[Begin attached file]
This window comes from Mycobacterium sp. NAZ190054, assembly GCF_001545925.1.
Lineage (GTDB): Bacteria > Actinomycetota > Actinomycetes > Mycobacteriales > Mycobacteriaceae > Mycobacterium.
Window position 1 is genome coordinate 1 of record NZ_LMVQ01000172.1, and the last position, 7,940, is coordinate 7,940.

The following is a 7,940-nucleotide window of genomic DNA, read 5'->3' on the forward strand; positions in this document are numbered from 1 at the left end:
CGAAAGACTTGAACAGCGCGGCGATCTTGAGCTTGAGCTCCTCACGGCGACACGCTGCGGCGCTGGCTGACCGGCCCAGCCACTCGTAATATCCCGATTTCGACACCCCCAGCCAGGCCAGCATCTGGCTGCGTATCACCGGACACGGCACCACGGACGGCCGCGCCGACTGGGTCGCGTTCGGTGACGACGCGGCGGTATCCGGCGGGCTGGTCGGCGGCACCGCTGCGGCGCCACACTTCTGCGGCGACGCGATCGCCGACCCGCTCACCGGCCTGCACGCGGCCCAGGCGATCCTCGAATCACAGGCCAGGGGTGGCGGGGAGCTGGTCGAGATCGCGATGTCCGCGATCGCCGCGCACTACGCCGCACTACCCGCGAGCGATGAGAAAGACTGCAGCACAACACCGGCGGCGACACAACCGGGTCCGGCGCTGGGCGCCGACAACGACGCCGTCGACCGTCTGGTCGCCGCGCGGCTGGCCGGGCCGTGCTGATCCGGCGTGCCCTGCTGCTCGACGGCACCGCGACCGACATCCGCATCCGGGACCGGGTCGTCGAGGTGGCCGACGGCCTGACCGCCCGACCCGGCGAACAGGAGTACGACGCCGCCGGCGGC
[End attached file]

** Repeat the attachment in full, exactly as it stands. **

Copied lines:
This window comes from Mycobacterium sp. NAZ190054, assembly GCF_001545925.1.
Lineage (GTDB): Bacteria > Actinomycetota > Actinomycetes > Mycobacteriales > Mycobacteriaceae > Mycobacterium.
Window position 1 is genome coordinate 1 of record NZ_LMVQ01000172.1, and the last position, 7,940, is coordinate 7,940.

The following is a 7,940-nucleotide window of genomic DNA, read 5'->3' on the forward strand; positions in this document are numbered from 1 at the left end:
CGAAAGACTTGAACAGCGCGGCGATCTTGAGCTTGAGCTCCTCACGGCGACACGCTGCGGCGCTGGCTGACCGGCCCAGCCACTCGTAATATCCCGATTTCGACACCCCCAGCCAGGCCAGCATCTGGCTGCGTATCACCGGACACGGCACCACGGACGGCCGCGCCGACTGGGTCGCGTTCGGTGACGACGCGGCGGTATCCGGCGGGCTGGTCGGCGGCACCGCTGCGGCGCCACACTTCTGCGGCGACGCGATCGCCGACCCGCTCACCGGCCTGCACGCGGCCCAGGCGATCCTCGAATCACAGGCCAGGGGTGGCGGGGAGCTGGTCGAGATCGCGATGTCCGCGATCGCCGCGCACTACGCCGCACTACCCGCGAGCGATGAGAAAGACTGCAGCACAACACCGGCGGCGACACAACCGGGTCCGGCGCTGGGCGCCGACAACGACGCCGTCGACCGTCTGGTCGCCGCGCGGCTGGCCGGGCCGTGCTGATCCGGCGTGCCCTGCTGCTCGACGGCACCGCGACCGACATCCGCATCCGGGACCGGGTCGTCGAGGTGGCCGACGGCCTGACCGCCCGACCCGGCGAACAGGAGTACGACGCCGCCGGCGGC